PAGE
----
Amid the crises created by unusual events like the Covid-19 pandemic, the farmers’ struggle and the drama of state elections, we celebrated yet another International Women’s Day on March 8. Taking this forward, the India report will be presented at the 65th Commission on the Status of Women (CSW) meeting to be held in New York from March 15 to 26.
The CSW, the main global inter-governmental body dedicated to the promotion of gender equality and the empowerment of women, is instrumental in promoting women’s rights and documenting the reality of women’s lives throughout the world.
How does India fare on the Sustainable Development Goal-5 (SDG) on Gender Equality? NITI Aayog’s last Voluntary National Review (VNR) report (2020) can shed some light on India’s progress towards gender equality goals. The VNR, well-produced and substantive, while celebrating achievements, also reflects on the challenges facing India as the country seeks to fulfil its commitment towards the SDGs.
An unprecedented feature of the VNR is the consultative process through which it was produced and the chapter on ‘Leaving No One Behind: Voices from the Community’ symbolising the government’s maxim of ‘Sabka Saath, Sabka vikaas’. The report notes the progress that the country has made, based on the NITI Aayog SDG India Index - from 57 in 2018 to 60 in 2019, on a scale of 0 to 100. This score of 60 indicates that India must accelerate its programmes across all 17 SDGs to achieve a score of 100 by 2030.
The SDG India Index Score in 2019 for SDG 5 (with eight indicators) for the country is 42, much lower than the overall SDG Index score of 60. Himachal Pradesh and Kerala are the states with the highest scores (52 and 51), and Telangana and Tripura are the lowest-performing on Gender Equality (26 and 32 respectively). Among the UTs, quite ironically, Jammu and Kashmir is the best (53) and Delhi, the capital of India and therefore what should be a role model, the worst (27).
Equal Measures 2030’s SDG Gender Index - considering gender across all SDGs and using 51 indicators - gives a global perspective on India’s performance, ranking India 95 out of 129 countries with a score of 56. This is much below its BRICS friends - Brazil with a score of 63, Russia 68, China and South Africa with 65. Further analysis by Equal Measures 2030 in its Bending the Curve Report (2020) finds that half of the countries studied (67 out of 129) will not achieve any of the five key gender equality targets by 2030, at their current pace. The five targets covered in the report are: access to contraception, girls’ education, political leadership, workplace equality laws, and women’s perception of safety.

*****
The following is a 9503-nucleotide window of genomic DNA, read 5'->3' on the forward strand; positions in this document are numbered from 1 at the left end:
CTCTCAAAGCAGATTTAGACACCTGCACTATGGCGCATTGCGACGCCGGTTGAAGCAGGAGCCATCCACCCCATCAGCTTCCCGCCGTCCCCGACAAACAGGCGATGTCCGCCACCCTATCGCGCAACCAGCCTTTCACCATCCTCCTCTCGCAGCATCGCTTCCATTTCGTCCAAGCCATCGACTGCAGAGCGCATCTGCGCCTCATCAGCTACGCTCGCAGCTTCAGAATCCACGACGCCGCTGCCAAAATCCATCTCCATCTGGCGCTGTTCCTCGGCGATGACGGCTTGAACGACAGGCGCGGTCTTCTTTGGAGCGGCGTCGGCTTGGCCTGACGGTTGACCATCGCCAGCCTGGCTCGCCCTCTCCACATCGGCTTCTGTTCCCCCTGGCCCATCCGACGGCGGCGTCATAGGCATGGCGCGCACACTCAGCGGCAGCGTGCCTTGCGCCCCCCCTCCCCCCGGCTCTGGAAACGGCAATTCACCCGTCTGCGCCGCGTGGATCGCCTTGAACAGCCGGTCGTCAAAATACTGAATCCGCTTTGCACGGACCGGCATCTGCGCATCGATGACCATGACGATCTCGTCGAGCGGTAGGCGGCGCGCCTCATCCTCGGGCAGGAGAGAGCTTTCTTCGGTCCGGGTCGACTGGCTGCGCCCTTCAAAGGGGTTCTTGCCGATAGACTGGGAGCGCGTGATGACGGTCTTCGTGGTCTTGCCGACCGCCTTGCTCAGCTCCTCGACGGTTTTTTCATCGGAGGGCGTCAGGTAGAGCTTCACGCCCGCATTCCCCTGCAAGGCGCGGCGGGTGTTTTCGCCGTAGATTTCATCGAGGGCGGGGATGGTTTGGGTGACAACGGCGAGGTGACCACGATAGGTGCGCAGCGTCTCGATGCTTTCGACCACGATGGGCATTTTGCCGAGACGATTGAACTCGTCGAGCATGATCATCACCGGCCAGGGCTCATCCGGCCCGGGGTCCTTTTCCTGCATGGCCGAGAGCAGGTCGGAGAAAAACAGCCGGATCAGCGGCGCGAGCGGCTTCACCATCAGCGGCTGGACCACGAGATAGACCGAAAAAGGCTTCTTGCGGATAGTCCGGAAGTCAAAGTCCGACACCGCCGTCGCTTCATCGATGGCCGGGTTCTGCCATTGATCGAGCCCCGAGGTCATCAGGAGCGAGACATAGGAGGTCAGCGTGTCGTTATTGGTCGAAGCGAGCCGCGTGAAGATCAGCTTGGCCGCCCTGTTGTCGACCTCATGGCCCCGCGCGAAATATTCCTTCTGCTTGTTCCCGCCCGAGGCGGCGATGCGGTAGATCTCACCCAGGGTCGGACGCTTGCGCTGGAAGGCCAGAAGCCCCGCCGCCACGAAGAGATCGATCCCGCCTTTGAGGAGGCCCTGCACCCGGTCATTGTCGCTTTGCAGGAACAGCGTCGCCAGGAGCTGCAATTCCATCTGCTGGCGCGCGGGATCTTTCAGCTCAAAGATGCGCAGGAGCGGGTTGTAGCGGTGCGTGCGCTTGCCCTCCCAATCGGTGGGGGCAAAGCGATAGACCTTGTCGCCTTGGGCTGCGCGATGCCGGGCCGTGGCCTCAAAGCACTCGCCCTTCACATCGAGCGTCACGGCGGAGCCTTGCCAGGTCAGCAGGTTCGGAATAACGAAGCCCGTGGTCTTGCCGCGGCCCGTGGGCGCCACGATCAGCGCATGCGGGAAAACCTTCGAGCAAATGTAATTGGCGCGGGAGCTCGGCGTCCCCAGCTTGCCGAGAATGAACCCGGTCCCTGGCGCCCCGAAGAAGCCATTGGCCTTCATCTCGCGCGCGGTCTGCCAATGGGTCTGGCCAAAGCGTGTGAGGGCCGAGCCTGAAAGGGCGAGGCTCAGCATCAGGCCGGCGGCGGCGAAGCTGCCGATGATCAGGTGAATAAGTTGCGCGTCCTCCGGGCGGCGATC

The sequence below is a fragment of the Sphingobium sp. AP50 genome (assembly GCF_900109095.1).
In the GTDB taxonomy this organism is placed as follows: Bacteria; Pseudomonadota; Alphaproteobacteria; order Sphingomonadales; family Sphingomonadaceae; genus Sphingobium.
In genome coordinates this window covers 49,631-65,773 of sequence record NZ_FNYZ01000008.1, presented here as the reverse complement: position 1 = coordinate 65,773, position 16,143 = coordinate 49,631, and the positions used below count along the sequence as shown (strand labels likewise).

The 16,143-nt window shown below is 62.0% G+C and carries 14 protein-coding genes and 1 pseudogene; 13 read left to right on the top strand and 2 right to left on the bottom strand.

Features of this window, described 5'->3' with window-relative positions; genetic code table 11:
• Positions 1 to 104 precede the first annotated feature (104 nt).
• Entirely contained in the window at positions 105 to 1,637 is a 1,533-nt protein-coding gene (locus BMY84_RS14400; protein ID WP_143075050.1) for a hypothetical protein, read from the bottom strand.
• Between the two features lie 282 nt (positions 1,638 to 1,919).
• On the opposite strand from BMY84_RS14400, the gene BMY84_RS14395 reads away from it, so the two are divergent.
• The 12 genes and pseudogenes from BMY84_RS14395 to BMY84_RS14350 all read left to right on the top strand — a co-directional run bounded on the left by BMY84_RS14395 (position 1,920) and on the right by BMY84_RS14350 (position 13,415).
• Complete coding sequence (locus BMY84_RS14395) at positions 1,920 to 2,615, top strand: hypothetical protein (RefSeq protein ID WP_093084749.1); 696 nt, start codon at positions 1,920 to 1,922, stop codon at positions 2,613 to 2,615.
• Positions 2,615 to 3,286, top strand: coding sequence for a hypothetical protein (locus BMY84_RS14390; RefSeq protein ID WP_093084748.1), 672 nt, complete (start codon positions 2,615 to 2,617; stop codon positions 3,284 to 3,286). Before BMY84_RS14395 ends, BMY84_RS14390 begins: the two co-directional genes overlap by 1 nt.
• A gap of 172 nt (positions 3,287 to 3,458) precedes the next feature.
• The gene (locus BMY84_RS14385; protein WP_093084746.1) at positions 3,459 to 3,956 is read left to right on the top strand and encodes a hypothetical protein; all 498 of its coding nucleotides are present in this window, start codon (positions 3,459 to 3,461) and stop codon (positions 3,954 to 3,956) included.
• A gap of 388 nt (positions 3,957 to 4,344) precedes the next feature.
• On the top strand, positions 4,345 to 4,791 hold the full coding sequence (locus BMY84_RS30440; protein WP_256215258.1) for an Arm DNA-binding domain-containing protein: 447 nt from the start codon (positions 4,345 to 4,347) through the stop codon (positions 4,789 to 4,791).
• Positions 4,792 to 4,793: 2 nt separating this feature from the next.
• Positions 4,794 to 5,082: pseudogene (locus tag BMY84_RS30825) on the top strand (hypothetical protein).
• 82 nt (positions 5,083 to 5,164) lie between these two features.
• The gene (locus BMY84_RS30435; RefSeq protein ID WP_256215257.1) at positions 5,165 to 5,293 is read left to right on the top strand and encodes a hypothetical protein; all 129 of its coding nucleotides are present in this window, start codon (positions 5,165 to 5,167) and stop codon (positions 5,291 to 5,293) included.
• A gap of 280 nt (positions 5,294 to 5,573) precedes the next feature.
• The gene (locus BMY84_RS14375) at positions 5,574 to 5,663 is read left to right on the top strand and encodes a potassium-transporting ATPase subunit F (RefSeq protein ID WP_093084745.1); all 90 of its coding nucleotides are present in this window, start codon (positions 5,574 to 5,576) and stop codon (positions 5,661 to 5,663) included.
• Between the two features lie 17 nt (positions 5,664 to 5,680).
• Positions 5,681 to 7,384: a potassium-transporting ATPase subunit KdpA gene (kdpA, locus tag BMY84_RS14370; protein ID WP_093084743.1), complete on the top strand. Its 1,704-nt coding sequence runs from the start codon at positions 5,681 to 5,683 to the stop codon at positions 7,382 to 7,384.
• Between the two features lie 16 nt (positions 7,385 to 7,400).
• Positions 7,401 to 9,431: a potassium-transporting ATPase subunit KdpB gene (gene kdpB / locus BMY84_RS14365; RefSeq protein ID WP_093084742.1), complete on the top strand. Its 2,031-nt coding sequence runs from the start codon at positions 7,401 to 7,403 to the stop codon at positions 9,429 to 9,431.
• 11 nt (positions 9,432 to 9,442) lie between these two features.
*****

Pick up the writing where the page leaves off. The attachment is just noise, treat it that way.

An analysis of each of these five dimensions shows that at the current rate of change, India will be able to achieve its desired goal of universal access to contraception only by 2086. We will achieve our target of all girls completing secondary education by 2047. With respect to the goal of political leadership, though there has been significant improvement in India’s score, we will reach the target value only by 2044.
The rate of change for the composite indicator based on laws for workplace equality shows that this target will be achieved by 2037. However, true equality in work could take even longer given the high number of workers in the informal sector to whom this indicator does not apply. The analysis on the dimension of women’s perception of safety indicates that progress on this indicator is incredibly slow and suggests that, by the SDG deadline of 2030, almost 200 million women in India will still feel unsafe walking alone at night. These trends show that there is a need to improve the trajectories of these indicators through urgent measures.
Building on the Bending the Curve analysis for India, we in SAHAJ (as EM 2030’s national partner), note that gender equality indicators across several domains in the National Indicator Framework need to be refined further. In addition to more nuanced gender indicators, there is urgent need for disaggregated data to realise the SDG principle of ‘Leave No One Behind’. Differential access to services, schemes and benefits, across sectors, should be tracked across gender, caste, economic class and other dimensions of vulnerability and marginalisation. This need for the generation of disaggregated data has also found mention in several sections of the VNR.
And finally, the consultative process adopted by the NITI Aayog in preparation for this VNR should, in fact, be strengthened at the district and state levels. The pace required to achieve the desired goals is going to require close collaboration between the official machinery and civil society groups, including a place at the table for those who have been ‘left behind’.
(The writer is co-founder of SAHAJ Vadodara, Joint National Convenor, Jan Swasthya Abhiyan and co-founder, Commonhealth - a coalition on maternal neonatal health and safe abortion)